finding permanent families. The success rate of its Philadelphia features, which has run for more
than 10 years, is more than 60 percent.

In addition to being on the air, the local feature will be distributed on and viewable on SF Human Services Agency’s website, and Family Builders’ website, .
Those interested in more information about the children featured or other children waiting to be
adopted may contact or 1-888-732-4453.



Wendy’s® Partners with National Adoption Center For a Sweet Fundraiser

Buy a Frosty Key Tag for $1 and Enjoy Free Jr. Frosty desserts through December 31st!

For just $1, customers at participating Wendy’s restaurants in the Philadelphia tri-state area can receive free Jr. Frosty® desserts through December 31, 2015 while supporting the National Adoption Center.

From January 1 to February 15 (while supplies last), customers can purchase a Frosty key tag for $1, then show the tag on subsequent visits to Wendy’s and receive a free Jr. Frosty with every purchase as often as they wish through December 31, 2015.

Wendy’s will donate the net proceeds of key tag sales to the National Adoption Center. The Center will use the funds to help find families for the hundreds of children in the Delaware Valley who live in foster care and wait to be adopted.
“We are grateful to Wendy’s for its support,” says Ken Mullner, Center executive director. “Finding families for these children is critical to their futures and to the future of society.”
“We strive to keep Dave Thomas’ ideals and beliefs at the heart of the Wendy’s culture,” says Sheri DeMarino, Wendy’s Philadelphia Co-op President. Thomas was the founder of Wendy’s. “One thing that Dave believed in was that everyone has a responsibility to give something back to help those who can’t help themselves. This key tag fund-raiser is one way of giving back to the community where we live and work.”

The National Adoption Center opened its doors in 1972 and since that time has found families for more than 23,000 children. But there are hundreds of children right here in our community who count on the Center for their futures.

For more information about the Center and about adoption, visit

About the Wendy’s Company
Wendy’s is one of the world’s most successful restaurant companies with more than 6,600 restaurants worldwide. More information about The Wendy’s Company is available at or



Academy of Pediatrics endorses the Center’s policy on open adoption

In March, 2014, the American Academy of Pediatrics endorsed the Center’s policy on open adoption.  The policy reads:

The National Adoption Center believes that it is an inalienable right of all citizens, including adopted adults, to have unencumbered access to their original birth certificates. In keeping with this position, we believe that copies of both the original and the amended birth certificate should be given to the adoptive family at the time of finalization unless specifically denied by the birthparents. In any case, the National Adoption Center advocates that the adoptee, at age 18, be granted access to his/her original birth certificate.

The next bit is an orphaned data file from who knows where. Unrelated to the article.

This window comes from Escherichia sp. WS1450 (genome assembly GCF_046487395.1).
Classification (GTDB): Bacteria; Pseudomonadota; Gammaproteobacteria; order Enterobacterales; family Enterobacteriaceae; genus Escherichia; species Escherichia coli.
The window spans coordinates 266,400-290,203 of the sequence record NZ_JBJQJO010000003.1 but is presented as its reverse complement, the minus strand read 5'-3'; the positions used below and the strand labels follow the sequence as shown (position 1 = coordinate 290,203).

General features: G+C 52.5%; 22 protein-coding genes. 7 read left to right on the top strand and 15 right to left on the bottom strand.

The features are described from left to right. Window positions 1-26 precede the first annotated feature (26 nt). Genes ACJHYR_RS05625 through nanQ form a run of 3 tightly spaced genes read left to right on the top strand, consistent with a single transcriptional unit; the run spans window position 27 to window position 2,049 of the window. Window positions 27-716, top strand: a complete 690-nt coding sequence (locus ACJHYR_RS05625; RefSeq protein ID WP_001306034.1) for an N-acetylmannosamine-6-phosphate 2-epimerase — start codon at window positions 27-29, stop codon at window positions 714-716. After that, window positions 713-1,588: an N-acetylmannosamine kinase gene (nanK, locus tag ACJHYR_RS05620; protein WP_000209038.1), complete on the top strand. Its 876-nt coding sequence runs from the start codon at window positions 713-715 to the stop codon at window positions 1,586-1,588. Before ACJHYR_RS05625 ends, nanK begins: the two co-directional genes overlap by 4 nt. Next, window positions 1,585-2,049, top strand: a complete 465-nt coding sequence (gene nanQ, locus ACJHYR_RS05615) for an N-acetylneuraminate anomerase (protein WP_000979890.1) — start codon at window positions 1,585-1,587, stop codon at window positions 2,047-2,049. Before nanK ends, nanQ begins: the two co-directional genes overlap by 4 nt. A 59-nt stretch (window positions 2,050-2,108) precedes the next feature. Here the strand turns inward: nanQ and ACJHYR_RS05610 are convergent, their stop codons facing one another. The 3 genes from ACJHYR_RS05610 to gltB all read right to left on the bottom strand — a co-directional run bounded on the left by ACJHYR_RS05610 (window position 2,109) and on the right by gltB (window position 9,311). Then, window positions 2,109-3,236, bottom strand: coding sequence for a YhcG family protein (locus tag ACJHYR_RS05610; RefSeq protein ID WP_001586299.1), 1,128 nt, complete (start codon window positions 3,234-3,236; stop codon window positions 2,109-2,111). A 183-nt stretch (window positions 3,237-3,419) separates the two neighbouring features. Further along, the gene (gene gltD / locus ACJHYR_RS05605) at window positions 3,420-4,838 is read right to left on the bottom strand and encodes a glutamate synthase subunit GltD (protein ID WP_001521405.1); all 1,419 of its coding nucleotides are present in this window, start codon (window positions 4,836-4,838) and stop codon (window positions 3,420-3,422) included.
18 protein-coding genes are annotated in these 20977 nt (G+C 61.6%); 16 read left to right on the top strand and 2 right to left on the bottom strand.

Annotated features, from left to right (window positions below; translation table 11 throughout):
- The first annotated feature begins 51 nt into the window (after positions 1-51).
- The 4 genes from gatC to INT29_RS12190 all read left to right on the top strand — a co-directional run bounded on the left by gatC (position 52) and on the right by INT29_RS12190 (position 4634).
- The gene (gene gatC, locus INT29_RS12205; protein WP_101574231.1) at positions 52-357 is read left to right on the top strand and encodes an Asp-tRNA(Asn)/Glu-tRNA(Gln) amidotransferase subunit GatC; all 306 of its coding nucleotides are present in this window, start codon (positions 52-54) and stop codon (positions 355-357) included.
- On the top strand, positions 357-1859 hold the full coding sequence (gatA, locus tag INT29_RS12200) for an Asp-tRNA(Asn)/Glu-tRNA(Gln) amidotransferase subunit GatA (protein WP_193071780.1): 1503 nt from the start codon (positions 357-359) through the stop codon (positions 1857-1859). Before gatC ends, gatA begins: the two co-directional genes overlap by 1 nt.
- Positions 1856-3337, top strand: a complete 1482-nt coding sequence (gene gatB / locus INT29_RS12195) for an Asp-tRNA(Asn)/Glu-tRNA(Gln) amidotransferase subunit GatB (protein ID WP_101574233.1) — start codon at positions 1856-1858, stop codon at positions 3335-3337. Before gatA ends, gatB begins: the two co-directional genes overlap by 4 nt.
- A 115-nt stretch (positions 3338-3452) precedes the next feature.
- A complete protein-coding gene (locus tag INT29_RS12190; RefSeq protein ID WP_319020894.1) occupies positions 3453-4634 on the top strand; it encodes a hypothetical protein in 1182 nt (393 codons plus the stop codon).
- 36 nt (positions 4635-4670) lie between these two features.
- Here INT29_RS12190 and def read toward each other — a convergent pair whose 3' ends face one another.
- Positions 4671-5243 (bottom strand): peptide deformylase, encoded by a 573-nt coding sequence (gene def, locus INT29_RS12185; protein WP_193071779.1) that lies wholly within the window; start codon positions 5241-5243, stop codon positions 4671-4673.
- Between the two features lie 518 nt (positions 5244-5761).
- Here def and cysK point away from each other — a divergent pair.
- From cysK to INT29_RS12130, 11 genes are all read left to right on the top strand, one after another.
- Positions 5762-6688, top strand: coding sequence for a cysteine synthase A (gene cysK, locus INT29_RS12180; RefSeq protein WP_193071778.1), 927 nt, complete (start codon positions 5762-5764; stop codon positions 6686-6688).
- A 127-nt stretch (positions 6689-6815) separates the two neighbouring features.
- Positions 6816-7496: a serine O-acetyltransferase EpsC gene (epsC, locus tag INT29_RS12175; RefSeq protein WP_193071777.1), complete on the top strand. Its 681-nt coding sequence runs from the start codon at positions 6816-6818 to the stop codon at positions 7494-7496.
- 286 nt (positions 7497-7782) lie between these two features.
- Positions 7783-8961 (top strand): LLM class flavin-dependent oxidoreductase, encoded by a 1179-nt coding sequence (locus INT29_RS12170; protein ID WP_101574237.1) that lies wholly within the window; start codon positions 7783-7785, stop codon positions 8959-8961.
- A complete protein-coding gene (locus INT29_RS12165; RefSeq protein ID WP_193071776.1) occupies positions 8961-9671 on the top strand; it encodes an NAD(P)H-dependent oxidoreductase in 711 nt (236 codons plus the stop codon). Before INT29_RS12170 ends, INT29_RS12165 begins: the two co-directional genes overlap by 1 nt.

The National Adoption Center also supports an adult adoptee's unencumbered access to all medical and historical records.* These records should be given to adopting families prior to finalization.

*Historical records refer to that information acquired about the child before coming into his/her final adoption placement. Such information includes, but is not limited to, foster care placements, childhood photos, information about siblings, number of moves before adoption, reason for entering foster care, details of school history and related school documents and any early history of development which may include pertinent medical records. 

The endorsement will appear on the Academy’s website beginning June 15.


Wendy's Thank You!



For Immediate Release
The National Adoption Center will hold its first Delaware LGBT Adoption Cafe on Saturday, November 2, 2013 from 10 am to 1 pm at the Limestone Presbyterian Church , 3201 Limestone Road in Wilmington.
The Café offers the opportunity to learn about the adoption process and to meet with adoption agencies to hear about children waiting for families. The free event features a panel of adoptive parents from the LGBT community and a special performance by the Rainbow Chorale of Delaware. There will be a complimentary brunch.
The Café is part of the initiative funded by Wells Fargo to:
  • Spread the word to members of the LGBT community about the children who need permanent families and encourage them to consider adoption.
  • Work with adoption agencies to create friendly environments for LGBT individuals and couple who wish to pursue adoption.
Registration is encouraged. Register at 
This event is free.
Media Contact:
Gloria Hochman, Director of Communications
National Adoption Center
Telephone: 215-875-0324
Cell Phone: 215-588-0506